With his sixth portrayal of the character proving only marginally less lacklustre and unnecessary than the last, Hugh Jackman’s perpetual attachment to Wolverine seems misplaced, if somewhat charming. (It’s not just about the money?) This reverence, as well as many other things, do not translate all that well in James Mangold’s latest Wolverine interpretation.
With Mangold as director (having taken over after original helmer Darren Aronofsky pulled out), and a popular Japan-set, Frank Miller-penned comic as the source material, expectation for this new outing was higher than it perhaps should have been. Reaction to Jackman’s last time spent wearing claws, the fairly disastrous X-Men Origins: Wolverine, may have tempered anticipation for another day out with Logan, but he is always a character that audiences will have an appetite for. Despite this, he hasn’t been done justice yet and despite some good intentions, Mangold’s version is no different.
Beginning with a nuclear explosion, and attempting to build from there, Mangold’s The Wolverine is overstuffed and convoluted in a way that comic book films had made strides to get past by this point. In this outing, a bearded, cave-dwelling, friend-only-of-the-bears Logan heads to Japan after he receives a dying request from a Japanese pal he saved during that opening explosion, and in doing so, finds himself vulnerable to injury as well as a good degree of cultural dissociation. Luckily, two cute Japanese girls are there to show him around. A quirky one who fights, Rila Fukushima, and a waify one, Tao Okamoto, who waits to be seduced whilst Logan dreams guiltily of Jean Grey (who he acci-murdered a few films back in his sleep.) That description cuts a selectively cut slice of the dramatic content of the film, but in terms of tone, humour and level of plot complication an even shorter summary describes things better.The Wolverine is more X-Men 3 than X Men: The Last Stand.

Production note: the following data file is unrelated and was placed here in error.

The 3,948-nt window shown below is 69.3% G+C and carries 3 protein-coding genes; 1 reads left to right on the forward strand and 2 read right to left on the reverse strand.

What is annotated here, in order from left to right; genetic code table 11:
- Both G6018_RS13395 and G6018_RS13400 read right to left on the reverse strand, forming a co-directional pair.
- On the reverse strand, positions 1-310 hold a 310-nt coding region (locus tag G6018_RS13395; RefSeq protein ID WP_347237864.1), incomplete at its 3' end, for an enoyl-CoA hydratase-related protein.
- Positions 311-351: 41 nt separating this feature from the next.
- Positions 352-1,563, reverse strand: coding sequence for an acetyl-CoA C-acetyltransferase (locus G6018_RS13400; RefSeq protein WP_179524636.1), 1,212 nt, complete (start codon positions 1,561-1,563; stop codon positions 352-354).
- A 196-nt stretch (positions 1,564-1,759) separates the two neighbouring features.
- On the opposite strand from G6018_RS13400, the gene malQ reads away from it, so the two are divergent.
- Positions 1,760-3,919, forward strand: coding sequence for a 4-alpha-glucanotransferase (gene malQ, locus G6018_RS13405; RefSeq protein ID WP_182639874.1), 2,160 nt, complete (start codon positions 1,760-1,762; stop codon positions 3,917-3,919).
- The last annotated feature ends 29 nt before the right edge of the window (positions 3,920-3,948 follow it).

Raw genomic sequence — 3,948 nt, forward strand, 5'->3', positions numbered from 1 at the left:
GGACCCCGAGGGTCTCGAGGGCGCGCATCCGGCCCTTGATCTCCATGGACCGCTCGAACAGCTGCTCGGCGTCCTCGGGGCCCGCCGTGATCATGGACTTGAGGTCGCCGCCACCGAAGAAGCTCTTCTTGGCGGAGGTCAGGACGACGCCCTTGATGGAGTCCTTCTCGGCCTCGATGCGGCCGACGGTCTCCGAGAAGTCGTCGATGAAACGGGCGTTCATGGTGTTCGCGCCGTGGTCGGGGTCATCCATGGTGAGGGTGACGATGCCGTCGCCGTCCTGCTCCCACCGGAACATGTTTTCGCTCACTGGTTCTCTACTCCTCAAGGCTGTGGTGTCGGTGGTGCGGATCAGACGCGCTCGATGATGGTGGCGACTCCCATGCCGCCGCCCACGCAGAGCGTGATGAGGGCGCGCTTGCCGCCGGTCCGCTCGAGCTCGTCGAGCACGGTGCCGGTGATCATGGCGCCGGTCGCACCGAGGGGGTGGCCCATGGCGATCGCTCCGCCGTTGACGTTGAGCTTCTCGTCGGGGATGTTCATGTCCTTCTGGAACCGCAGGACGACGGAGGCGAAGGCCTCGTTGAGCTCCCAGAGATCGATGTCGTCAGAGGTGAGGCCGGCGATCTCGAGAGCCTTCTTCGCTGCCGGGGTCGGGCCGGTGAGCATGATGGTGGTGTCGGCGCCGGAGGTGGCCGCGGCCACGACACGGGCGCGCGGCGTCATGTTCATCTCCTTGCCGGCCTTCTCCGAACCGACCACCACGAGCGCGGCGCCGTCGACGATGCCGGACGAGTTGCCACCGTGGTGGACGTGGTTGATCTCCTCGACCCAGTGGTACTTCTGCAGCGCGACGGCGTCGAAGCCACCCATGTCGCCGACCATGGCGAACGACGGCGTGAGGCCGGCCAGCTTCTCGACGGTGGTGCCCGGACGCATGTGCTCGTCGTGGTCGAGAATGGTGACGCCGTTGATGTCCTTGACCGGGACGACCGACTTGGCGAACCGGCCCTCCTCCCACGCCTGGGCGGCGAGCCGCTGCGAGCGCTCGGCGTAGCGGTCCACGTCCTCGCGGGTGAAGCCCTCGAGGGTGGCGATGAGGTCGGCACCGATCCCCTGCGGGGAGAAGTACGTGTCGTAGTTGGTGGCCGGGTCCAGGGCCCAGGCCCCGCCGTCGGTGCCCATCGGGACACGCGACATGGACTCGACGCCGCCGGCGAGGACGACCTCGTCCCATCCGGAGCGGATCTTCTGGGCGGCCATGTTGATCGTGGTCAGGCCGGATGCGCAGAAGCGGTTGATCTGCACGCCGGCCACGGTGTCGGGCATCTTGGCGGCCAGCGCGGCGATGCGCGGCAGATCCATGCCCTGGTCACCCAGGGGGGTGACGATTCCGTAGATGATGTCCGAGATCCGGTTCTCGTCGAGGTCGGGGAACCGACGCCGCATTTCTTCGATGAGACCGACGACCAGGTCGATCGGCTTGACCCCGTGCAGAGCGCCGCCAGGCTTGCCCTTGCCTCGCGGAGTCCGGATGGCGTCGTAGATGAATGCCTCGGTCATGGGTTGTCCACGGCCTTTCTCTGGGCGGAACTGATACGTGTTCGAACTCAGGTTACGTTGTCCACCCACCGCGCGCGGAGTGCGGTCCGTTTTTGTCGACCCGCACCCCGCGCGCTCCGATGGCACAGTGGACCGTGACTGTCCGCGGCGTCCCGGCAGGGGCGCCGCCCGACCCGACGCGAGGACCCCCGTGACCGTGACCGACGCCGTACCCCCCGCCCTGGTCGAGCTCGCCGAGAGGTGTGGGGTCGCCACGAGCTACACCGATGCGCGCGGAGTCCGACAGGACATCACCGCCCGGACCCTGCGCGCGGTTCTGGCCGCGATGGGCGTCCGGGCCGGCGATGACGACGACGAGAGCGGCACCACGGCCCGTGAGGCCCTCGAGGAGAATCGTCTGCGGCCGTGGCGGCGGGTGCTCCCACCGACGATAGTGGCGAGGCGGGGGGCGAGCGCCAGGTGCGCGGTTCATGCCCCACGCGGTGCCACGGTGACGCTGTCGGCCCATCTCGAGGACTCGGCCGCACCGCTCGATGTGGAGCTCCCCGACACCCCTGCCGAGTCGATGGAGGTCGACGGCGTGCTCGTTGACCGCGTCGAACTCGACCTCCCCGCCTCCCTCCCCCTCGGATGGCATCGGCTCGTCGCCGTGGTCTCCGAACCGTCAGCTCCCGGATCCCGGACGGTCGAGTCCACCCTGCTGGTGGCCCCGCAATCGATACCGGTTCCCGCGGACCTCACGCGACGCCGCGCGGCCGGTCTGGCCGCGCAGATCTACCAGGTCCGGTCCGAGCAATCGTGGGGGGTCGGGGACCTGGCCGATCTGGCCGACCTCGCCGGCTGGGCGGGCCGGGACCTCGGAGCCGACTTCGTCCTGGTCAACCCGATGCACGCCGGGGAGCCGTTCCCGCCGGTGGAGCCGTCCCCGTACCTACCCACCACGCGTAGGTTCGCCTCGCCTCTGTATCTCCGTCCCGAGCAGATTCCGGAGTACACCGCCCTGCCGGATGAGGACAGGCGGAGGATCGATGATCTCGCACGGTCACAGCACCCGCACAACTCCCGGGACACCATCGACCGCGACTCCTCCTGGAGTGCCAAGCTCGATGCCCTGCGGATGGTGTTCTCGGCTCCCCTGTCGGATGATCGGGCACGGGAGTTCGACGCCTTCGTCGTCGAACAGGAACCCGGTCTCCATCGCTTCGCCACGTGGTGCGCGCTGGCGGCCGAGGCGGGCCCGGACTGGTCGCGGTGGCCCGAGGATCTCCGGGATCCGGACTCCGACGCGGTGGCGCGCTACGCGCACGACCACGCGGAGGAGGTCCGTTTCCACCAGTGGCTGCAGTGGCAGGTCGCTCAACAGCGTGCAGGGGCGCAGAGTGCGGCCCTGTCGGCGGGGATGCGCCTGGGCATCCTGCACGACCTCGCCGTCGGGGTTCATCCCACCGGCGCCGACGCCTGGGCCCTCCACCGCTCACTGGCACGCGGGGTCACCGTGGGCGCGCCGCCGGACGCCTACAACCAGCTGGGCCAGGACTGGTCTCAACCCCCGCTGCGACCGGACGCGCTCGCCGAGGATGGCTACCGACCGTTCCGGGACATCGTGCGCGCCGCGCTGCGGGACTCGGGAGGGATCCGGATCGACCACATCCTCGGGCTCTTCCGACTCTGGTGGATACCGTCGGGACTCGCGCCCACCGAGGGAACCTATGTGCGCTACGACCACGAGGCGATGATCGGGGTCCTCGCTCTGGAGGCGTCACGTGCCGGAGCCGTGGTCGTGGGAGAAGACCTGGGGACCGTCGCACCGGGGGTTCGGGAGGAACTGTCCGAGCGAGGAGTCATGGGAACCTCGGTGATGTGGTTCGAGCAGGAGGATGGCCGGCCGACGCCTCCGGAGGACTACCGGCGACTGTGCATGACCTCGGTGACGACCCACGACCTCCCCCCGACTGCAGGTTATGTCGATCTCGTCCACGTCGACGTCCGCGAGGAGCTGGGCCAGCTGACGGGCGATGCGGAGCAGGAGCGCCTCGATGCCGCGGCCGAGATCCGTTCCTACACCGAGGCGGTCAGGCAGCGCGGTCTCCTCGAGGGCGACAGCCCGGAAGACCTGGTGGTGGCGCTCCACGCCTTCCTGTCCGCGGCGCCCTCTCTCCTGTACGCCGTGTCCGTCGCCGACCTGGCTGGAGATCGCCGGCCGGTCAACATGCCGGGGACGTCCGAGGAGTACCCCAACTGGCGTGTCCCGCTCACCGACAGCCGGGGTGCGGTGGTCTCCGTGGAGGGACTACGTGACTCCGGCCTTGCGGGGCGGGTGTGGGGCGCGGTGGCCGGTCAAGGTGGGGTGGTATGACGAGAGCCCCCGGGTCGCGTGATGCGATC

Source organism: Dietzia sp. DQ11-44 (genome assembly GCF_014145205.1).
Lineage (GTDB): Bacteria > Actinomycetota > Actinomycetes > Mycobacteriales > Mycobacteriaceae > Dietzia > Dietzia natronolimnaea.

Filled to the brim with ninjas, robots and motorbikes, The Wolverine feels ridiculous without any of the twofold entertainment/amusement value that comes with a degree of awareness of it. Joss Whedon’s Avengers film for instance was light and knowingly funny, Mangold’s Wolverine appears to have absolutely no idea that its not the brooding, psychological take on the character it think it is, but a surprisingly dull comic book movie made up of everything the West associates with Japan. Comic book films don’t have to brood like Nolan’s Batman films or pun like Whedon’s Avengers one, but they need to know what they want to do, and in this one Mangold is really just throwing things and hoping they stick. The Wolverine is neither straight nor silly, its something worse, a film that think it is both serious and funny, and is mostly neither.
Consistently stupid would have been fine. In one enjoyably goofy scene, Jackman and an adversary fight on top of a bullet train, anchoring themselves with knives and claws between hyper-accentuated 40ft obstacle dodging jumps. A 300km per hour twist upon the standard train-top battle that at least elicited laughs. Unfortunately, it is the unknowing dramatic climax of the film, and it comes barely a third of the way in. After that, the audience is stuck with ponderous existential exasperating (does Logan want mortality, can Logan love again etc.), the kind of moronic one liners that should have died with I’M THE JUGGERNAUT BITCH, an underutilised villain (Svetlana Khodchenkov as Viper) and a anti-climatic bore of a final battle with a giant-robot-samurai (what?!).
Jackman’s Wolverine, is a personification of a character than seems so set in stone, from the beard and hairline side tufts to the number of gratuitous shirtless scenes – tenuous explanations for which include in this iteration: surgical procedures, tree cutting tanning time and atomic bomb incineration – an alternate take seems difficult to picture. Perhaps though, if the character is to continue to be dragged out, it is time for one. While the body remains taut and fierce, Jackman’s mind seems a little wearied, his take upon the character feeling like it hasn’t progressed since X-Men, all the way back in 2000.
Comic book films (and audiences) have moved on since then, but Jackman and Mangold haven’t, assuring audiences before the film that Jackman’s body is suitably real, and frequently bared. Perhaps they should have just confirmed that its not quite as bad as Origins, as that is all fans will need to hear.